London - European Tour chief executive Keith Pelley plans to introduce six-hole tournaments complete with blaring music in a bid to shake up golf's staid image.
Pelley succeeded George O'Grady last year and has already introduced measures aimed at tackling slow play as he tries to capture a younger audience for the sport.
However, Pelley's announcement that six-hole sprint formats could be included on the European Tour schedule from 2017 is a significant leap.
"Golf and tennis has to be a little more open to letting the youth actually participate," the Canadian told BBC Radio Five on Sunday.
"There's no question that is something we believe in as well.
"Let's be honest - and scientific data proves this - attention spans are decreasing as opposed to increasing and it's completely different when the choice people have to consume content now is so different than it was 35-40 years ago.
"So you have to change, people's time is so precious that golf - I think every golf course being built needs to be six holes, six holes, six holes - so that people can go at the beginning before they go to work."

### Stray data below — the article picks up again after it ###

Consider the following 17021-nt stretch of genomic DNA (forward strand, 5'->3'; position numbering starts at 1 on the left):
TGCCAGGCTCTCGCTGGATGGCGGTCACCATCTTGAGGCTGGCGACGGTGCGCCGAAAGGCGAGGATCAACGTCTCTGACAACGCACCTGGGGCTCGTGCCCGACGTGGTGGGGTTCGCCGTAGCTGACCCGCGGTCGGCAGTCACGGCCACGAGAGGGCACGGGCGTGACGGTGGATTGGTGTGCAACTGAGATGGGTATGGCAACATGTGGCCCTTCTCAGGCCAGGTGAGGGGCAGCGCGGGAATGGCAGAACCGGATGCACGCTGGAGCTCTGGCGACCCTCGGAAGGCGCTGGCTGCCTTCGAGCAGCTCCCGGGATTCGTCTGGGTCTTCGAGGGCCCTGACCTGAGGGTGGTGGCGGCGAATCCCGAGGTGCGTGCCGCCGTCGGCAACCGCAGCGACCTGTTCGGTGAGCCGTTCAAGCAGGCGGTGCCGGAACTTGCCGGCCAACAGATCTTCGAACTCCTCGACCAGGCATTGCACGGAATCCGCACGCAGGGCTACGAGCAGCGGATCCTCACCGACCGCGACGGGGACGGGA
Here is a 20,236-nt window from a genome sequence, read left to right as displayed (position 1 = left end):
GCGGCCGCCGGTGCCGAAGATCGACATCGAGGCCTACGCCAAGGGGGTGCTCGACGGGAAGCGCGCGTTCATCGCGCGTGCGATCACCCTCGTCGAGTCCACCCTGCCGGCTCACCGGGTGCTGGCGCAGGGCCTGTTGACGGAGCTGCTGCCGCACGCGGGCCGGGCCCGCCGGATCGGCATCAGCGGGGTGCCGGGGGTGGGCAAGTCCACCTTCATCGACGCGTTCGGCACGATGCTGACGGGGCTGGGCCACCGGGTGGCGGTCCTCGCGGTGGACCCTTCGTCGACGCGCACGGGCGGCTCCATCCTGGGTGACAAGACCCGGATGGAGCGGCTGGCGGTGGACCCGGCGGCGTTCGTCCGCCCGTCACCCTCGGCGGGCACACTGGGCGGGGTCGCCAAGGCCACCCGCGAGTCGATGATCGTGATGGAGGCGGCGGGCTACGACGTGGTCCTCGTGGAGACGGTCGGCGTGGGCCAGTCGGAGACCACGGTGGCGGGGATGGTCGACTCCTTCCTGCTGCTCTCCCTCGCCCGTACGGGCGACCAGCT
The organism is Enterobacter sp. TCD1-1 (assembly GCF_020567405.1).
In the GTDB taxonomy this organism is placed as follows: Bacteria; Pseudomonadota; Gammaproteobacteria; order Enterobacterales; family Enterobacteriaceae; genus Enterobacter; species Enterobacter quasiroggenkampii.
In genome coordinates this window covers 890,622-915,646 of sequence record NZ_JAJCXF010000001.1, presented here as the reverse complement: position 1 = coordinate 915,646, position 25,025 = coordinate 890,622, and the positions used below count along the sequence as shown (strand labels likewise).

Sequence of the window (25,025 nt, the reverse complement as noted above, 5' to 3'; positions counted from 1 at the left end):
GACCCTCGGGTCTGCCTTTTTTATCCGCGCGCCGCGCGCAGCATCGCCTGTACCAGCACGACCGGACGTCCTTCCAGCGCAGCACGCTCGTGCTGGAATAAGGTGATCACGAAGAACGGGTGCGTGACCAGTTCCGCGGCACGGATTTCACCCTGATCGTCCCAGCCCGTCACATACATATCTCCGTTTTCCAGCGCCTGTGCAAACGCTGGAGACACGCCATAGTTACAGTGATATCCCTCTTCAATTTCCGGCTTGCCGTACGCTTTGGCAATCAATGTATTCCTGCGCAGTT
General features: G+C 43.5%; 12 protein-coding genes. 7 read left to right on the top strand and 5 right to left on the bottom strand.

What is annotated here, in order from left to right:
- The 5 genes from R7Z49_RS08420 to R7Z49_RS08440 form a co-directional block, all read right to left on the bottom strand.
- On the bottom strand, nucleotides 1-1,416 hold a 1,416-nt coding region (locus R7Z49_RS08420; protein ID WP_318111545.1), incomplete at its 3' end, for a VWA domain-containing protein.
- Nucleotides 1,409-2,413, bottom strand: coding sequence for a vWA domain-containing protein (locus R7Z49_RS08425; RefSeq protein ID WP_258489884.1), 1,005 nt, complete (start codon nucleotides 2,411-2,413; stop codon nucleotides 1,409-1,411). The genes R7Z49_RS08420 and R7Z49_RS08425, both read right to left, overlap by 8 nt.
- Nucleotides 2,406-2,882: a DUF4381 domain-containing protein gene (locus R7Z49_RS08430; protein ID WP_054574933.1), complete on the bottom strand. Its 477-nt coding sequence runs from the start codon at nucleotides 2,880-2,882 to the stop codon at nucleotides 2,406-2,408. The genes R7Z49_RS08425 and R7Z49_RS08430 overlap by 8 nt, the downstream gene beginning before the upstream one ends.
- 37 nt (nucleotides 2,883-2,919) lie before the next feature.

Pelley highlighted the success of Twenty20 cricket in boosting attendances as a reason for change.
"From our perspective, as the gatekeepers of the professional game, we are looking to create a format that would be six holes," he said.
"That could be an hour, an hour-and-a-half content programme... which would be very entertaining.
"Yes, there would be a shot clock, yes there would be music being played, and PA announcements, and players would be dressed a little differently, and maybe they would only play with five or seven clubs."
Pelley said he envisaged players representing their countries "so you could probably see England playing Scotland in a six-hole matchplay with time clocks and music and so forth going on and it would be an aspirational goal to be even remotely as successful as Twenty20 cricket.
"If you're not prepared to change, if you're not prepared to be innovative, if you're not prepared to take chances, then I do believe that the sports that aren't will fall behind."